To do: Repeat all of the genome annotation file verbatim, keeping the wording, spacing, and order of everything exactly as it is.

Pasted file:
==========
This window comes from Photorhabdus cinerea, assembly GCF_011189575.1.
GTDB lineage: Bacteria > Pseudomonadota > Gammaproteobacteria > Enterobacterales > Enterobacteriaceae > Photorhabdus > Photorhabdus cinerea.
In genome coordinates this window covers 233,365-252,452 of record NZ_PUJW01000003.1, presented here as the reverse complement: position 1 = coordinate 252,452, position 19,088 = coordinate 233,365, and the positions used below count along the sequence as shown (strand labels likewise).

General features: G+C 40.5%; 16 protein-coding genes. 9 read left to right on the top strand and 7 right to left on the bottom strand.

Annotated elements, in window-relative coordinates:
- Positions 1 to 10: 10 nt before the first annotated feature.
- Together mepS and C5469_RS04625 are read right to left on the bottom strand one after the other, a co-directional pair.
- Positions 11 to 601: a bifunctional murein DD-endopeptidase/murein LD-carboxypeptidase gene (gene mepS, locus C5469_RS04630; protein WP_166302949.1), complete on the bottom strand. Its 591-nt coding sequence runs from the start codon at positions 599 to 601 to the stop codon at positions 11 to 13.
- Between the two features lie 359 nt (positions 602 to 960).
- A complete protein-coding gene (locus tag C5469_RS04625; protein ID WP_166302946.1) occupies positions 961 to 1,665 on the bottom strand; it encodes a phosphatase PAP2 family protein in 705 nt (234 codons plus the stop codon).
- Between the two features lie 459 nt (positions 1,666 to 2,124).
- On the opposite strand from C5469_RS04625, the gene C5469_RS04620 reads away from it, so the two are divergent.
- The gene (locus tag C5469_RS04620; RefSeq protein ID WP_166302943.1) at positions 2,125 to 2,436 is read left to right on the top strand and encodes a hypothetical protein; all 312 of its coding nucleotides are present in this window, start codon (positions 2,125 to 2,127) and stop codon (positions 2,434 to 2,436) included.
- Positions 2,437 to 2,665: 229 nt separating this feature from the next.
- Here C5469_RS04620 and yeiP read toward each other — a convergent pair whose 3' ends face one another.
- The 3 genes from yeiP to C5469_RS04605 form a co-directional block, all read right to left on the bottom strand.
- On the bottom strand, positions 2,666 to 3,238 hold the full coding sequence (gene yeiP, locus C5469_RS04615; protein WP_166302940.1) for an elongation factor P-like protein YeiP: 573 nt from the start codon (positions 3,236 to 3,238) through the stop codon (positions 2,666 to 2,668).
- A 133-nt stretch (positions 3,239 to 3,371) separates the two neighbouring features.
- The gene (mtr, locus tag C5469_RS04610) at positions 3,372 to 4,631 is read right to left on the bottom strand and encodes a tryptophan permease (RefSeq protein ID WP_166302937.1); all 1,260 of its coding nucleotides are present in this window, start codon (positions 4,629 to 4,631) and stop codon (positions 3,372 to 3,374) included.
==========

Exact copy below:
This window comes from Photorhabdus cinerea, assembly GCF_011189575.1.
GTDB lineage: Bacteria > Pseudomonadota > Gammaproteobacteria > Enterobacterales > Enterobacteriaceae > Photorhabdus > Photorhabdus cinerea.
In genome coordinates this window covers 233,365-252,452 of record NZ_PUJW01000003.1, presented here as the reverse complement: position 1 = coordinate 252,452, position 19,088 = coordinate 233,365, and the positions used below count along the sequence as shown (strand labels likewise).

General features: G+C 40.5%; 16 protein-coding genes. 9 read left to right on the top strand and 7 right to left on the bottom strand.

Annotated elements, in window-relative coordinates:
- Positions 1 to 10: 10 nt before the first annotated feature.
- Together mepS and C5469_RS04625 are read right to left on the bottom strand one after the other, a co-directional pair.
- Positions 11 to 601: a bifunctional murein DD-endopeptidase/murein LD-carboxypeptidase gene (gene mepS, locus C5469_RS04630; protein WP_166302949.1), complete on the bottom strand. Its 591-nt coding sequence runs from the start codon at positions 599 to 601 to the stop codon at positions 11 to 13.
- Between the two features lie 359 nt (positions 602 to 960).
- A complete protein-coding gene (locus tag C5469_RS04625; protein ID WP_166302946.1) occupies positions 961 to 1,665 on the bottom strand; it encodes a phosphatase PAP2 family protein in 705 nt (234 codons plus the stop codon).
- Between the two features lie 459 nt (positions 1,666 to 2,124).
- On the opposite strand from C5469_RS04625, the gene C5469_RS04620 reads away from it, so the two are divergent.
- The gene (locus tag C5469_RS04620; RefSeq protein ID WP_166302943.1) at positions 2,125 to 2,436 is read left to right on the top strand and encodes a hypothetical protein; all 312 of its coding nucleotides are present in this window, start codon (positions 2,125 to 2,127) and stop codon (positions 2,434 to 2,436) included.
- Positions 2,437 to 2,665: 229 nt separating this feature from the next.
- Here C5469_RS04620 and yeiP read toward each other — a convergent pair whose 3' ends face one another.
- The 3 genes from yeiP to C5469_RS04605 form a co-directional block, all read right to left on the bottom strand.
- On the bottom strand, positions 2,666 to 3,238 hold the full coding sequence (gene yeiP, locus C5469_RS04615; protein WP_166302940.1) for an elongation factor P-like protein YeiP: 573 nt from the start codon (positions 3,236 to 3,238) through the stop codon (positions 2,666 to 2,668).
- A 133-nt stretch (positions 3,239 to 3,371) separates the two neighbouring features.
- The gene (mtr, locus tag C5469_RS04610) at positions 3,372 to 4,631 is read right to left on the bottom strand and encodes a tryptophan permease (RefSeq protein ID WP_166302937.1); all 1,260 of its coding nucleotides are present in this window, start codon (positions 4,629 to 4,631) and stop codon (positions 3,372 to 3,374) included.